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Wednesday, September 12, 2012

Battle of the Super-Origins: Krypton


In today’s post, I will look at the other side of Superman’s heritage: the Kryptonian side. Unlike last time where I only looked at the Kents, I will also look at the world of Krypton as well as the Els. The overall story is pretty much the same in all four incarnations. Krypton is about to blow up, so Jor-El sends his only son into space to a planet where he will be safe. Are there differences? Oh Yes.

Byrne’s Krypton is probably the most alien of the four. It looks cold, logical, and everyone apparently dresses like THIS. Think Vulcan, only more logical and possibly even a-holistic than Vulcan. It sort of has that Donner feel to it as well. Jor-El is set on sending Kal-El away from all of this because of something called “The Green Death”. Basically, something happened on the planet long ago and the planet and its inhabitants are dying. Lara is shocked that Jor wants to send Kal to Earth because she thinks it’s barbaric, But Jor reassures her that this is the best move. He even states that the planet's current culture straight-up sucks. As Krypton begins to unravel, Jor-El sends his son away.  

Birthright’s Krypton is probably the most detailed version art-wise. In the beginning, we see Jor and Lara talk about how they’ll be sending Kal off into space.  We see that they ran previous tests that ended poorly. Jor also talks about how Krypton may be long forgotten after it blows up and how this plan may not work. It’s Lara that reassures him that their son will be safe.  We see that Krypton is pretty lively…for a planet that is about to blow up that is.  Another example of this detail comes from the tablet that came with Clark’s ship. As  Clark and Ma view the tablet, we see that it is layered with Krypton’s history and culture. This is also where I think Lenil Yu’s artwork really shines. There is also the ending to talk about that involves...well, I'll talk about that awesomeness later.

That's a big ship. 

With Secret Origin, we don’t actually see Krypton explode. We do get the whole Jor-El (mostly Jor-El) and Lara speech. We do get a hologram version of the two on Earth , and it looks like Jor-El is a camera-hogger since Lara says nothing. The hologram is activated when Ma and Pa show Clark the ship.  Anyway, we see a couple of images of Krypton and the clothing style which gives Ma Kent an idea about Clark’s suit. The overall style is really Donner-inspired with some Silver Age look. One thing about this version I don’t like is that we don’t get to actually see Krypton. It’s possible that Johns thought it would be redundant to go over Krypton pre-explosion phase since he covered it in other books like Action Comics #850.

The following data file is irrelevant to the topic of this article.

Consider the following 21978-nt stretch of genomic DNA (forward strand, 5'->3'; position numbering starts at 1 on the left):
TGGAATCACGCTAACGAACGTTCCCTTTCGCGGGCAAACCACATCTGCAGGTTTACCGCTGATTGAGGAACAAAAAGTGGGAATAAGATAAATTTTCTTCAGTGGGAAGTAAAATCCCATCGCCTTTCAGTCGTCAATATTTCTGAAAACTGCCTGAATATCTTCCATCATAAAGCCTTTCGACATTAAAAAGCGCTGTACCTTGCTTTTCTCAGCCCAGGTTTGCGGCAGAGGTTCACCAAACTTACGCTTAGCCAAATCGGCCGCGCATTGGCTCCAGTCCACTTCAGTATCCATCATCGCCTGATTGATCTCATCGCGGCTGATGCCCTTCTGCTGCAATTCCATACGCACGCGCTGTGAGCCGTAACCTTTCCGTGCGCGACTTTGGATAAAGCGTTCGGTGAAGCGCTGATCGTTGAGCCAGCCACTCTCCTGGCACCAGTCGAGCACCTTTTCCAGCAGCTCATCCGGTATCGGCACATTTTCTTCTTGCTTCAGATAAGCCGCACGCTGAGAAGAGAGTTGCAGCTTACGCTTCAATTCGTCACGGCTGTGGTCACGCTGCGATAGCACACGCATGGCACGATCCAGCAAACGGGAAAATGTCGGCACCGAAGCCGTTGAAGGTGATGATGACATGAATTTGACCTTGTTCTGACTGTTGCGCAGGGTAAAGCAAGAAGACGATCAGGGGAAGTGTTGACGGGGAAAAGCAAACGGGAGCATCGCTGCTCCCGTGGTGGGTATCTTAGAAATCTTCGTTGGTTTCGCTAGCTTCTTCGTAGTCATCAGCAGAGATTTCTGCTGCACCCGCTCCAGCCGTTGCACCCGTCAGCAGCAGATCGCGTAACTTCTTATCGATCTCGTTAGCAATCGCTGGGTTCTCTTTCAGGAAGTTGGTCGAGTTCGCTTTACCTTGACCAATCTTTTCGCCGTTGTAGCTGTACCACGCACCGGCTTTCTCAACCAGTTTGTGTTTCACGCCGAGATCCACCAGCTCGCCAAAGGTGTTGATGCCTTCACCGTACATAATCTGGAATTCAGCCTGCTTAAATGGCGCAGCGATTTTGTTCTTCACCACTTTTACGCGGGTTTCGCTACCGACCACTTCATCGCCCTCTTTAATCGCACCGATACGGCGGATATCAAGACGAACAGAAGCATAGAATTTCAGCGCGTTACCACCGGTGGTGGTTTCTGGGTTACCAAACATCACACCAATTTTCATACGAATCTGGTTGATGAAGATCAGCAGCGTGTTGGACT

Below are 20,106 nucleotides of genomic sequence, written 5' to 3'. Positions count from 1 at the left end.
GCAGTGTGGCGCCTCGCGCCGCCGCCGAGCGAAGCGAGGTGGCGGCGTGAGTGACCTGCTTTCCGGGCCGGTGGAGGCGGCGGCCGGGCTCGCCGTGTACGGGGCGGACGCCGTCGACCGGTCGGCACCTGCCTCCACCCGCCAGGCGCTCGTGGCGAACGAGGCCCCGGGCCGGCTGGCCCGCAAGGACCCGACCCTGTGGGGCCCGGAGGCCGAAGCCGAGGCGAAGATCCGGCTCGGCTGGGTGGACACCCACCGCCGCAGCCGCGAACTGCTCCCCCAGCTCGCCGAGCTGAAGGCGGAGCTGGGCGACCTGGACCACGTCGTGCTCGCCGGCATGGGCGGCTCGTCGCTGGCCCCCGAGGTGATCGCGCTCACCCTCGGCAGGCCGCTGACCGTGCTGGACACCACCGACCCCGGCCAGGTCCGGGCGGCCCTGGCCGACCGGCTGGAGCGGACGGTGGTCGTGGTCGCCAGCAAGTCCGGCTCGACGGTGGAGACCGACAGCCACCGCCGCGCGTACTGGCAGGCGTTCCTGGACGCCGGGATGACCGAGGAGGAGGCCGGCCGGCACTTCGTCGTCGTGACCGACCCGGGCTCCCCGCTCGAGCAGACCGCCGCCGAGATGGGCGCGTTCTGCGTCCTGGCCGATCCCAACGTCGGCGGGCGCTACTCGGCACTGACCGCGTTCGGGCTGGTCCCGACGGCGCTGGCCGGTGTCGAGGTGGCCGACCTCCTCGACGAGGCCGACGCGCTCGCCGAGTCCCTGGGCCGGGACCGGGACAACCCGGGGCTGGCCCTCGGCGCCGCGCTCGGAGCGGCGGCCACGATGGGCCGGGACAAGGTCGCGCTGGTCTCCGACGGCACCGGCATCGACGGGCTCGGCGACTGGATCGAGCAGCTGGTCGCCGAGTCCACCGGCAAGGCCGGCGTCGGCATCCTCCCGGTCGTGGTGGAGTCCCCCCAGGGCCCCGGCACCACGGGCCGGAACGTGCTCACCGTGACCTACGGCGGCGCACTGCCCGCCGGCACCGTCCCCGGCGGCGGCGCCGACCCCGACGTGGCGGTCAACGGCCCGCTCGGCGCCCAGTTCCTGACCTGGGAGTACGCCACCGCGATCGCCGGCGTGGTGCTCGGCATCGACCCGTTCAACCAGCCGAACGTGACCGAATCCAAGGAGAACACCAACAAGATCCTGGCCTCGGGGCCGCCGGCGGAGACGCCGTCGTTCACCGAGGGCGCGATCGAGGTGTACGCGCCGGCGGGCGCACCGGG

Lara: Can I say--
Jor-El: Please wife! Let me do my Marlon Brando impressions. Besides, I'm Jor-El! I'm awesome!

Nu52’s Krypton is as about as lively as Birthright’s. We do get to see a bit of the culture in issue three and it’s highly advanced and technology-driven. The overall style has that Silver-Age feel to it. We actually run into baby Kal and Lara as they’re at some sort of get-together in Kandor. Suddenly, Jor-El contacts her and tells her to leave Kandor. She does as Kandor is taken by the Collector. We then get to issue five where we see the two trying to get off the planet as it’s coming apart. One thing that is changed here is that they considered going into the Phantom Zone. Fortunately, That idea doesn’t work thanks to Krypto. They then go to the rocket that Jor and Lara built. Unfortunately, it’s only made for one person and the Els say their goodbyes.

And that's why one  goes into the Phantom Zone willingly!

So, what is the best one of the bunch? They’re all good in their own way, but this one will not be a draw. I’m going to have to go with the Nu52 version of Krypton. I like that we actually get to see a small bit of the culture before it goes up in smoke. I also like the look of it all. Plus, the idea of using the Phantom Zone as an escape route is something that was never considered anywhere else. I can see why now. Lastly, I like that both Jor-El and Lara were the ones who designed the ship. This wasn’t just Jor-El’s thing. I do notice that Lara’s part is bigger here and in Birthright as well.  The point goes to Nu52. Beside, Krypto is the stuffing, man!!!


Score tally:
Man of Steel (MoS): 1
Superman Birthright : 1
Superman Secret Origin : 0
Superman and the Men of Steel (...Nu52): 2


 Next week, I'm going to get to the supporting characters of these origins and the first one is that guy named Jimmy Olsen.

NEXT TIME: …Jimmy Olsen…meh...

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